StruCad and StruM.I.S .NET combine to deliver the highest project in England and Wales – The Summit Building, Mount Snowdon, detailed and fabricated by EvadX.
Transporting over 100 tonnes of steel and more than 2,500 bolts up a mountainside was never going to be easy, but was made a lot more difficult by freak June rainfall. With StruCad and StruM.I.S .NET combined to deliver the detailing and project management tools needed and with sheer determination from the EvadX team, this complex project came to fruition.
EvadX was chosen as the main steelwork contractor for the new Summit Building on Mount Snowdon. The visitor’s centre will provide opportunities to learn more about Snowdon, display weather information, advice on descent routes, washrooms and refreshments and shelter.
Andrew Roberts, drawing office manager at EvadX, was the project manager behind the development of the ú9 million visitor centre. He said that, even more so than usual, the collaboration between engineer, architect and main contractor Carillion, became vital to the success of the project.
StruCad and StruM.I.S .NET played a vital role in this project management workflow and are integral to operations at EvadX. Andrew says he was proud to have worked on the centre: ‘You only get to work on maybe one of these in your lifetime, at around 3,560 ft tall it must be one of the highest projects in the country.’
Modelled and detailed on StruCad, each phase of the project was subsequently fabricated by EvadX with the aid of StruM.I.S .NET. Material stock, procurement and all project requirements are simultaneously controlled by the StruM.I.S .NET system – with all projects monitored and fabricated using specific EvadX routing and benefiting from best practice work flow delivered by the system. With functionality from estimating through contract and budget control during fabrication, combined with visual production tracking and scheduling, StruM.I.S .NET provided all members of the project with vital up to date information. The StruM.I.S .NET system ensured that the project progressed accurately and with maximum efficiency, which was vital given that the project was due for completion in this extreme location.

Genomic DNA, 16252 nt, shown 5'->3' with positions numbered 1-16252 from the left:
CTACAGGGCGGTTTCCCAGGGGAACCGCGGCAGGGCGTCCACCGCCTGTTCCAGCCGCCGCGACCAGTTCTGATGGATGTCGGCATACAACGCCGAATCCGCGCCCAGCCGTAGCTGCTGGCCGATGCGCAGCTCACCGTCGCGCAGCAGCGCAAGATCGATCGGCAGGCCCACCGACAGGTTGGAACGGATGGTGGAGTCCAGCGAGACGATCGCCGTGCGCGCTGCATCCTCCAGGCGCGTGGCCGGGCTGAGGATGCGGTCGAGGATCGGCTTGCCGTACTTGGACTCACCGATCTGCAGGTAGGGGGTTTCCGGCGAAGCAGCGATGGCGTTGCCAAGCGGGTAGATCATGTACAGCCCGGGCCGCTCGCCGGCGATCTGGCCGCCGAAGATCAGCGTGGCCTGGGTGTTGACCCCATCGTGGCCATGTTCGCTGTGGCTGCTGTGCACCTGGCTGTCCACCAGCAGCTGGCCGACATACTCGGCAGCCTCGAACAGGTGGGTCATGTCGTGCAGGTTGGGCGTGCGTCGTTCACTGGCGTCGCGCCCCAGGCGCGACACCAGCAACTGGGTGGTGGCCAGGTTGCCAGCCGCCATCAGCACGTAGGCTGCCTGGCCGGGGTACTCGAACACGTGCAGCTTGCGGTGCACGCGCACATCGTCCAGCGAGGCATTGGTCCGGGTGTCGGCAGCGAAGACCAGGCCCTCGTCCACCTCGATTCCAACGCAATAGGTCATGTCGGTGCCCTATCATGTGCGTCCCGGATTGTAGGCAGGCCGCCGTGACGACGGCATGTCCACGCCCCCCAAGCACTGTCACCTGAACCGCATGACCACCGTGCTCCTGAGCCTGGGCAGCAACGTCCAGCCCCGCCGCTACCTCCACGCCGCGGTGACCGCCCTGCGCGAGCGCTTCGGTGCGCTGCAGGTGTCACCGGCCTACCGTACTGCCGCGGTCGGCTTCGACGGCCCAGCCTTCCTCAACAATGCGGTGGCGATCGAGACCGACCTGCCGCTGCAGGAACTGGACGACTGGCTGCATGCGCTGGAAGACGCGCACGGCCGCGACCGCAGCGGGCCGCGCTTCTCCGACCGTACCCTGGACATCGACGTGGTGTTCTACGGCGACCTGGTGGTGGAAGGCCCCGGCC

The project was erected by the EvadX team after it was painstakingly lifted piece-by-piece up the mountainside on a tiny railway via a small locomotive. This train journey alone from the foot of the mountain to the summit and back took four hours by the time the train had been loaded up, made its way to the top, unloaded and returned to the base.
As a consequence all the parts of the steel structure had to be precisely numbered and distributed in numerical order so that they would reach the summit in the correct order; ready for unloading and construction. If the parts had been sent up in the wrong order the team could have been significantly set back by at least six hours.
However, it was the unusually bad weather that made the job even more difficult. Mr Roberts explains: ‘The weather conditions were terrible and winds reached 70 mph at the summit and a couple of times the train couldn’t get to the workers and they had to walk down the mountain to reach a safe area to be collected. ‘We were all delighted that the team managed to finish the construction and erection of the framework on time and sheer determination and hard work were the order of the day.’
The team had an unconventional incentive. ‘I told everyone that if we were able to stay within our budget, I would send up a barrel of beer.’
He made good on that promise and delivered a barrel of beer to the workers as reward for the completion of this most unusual and challenging project.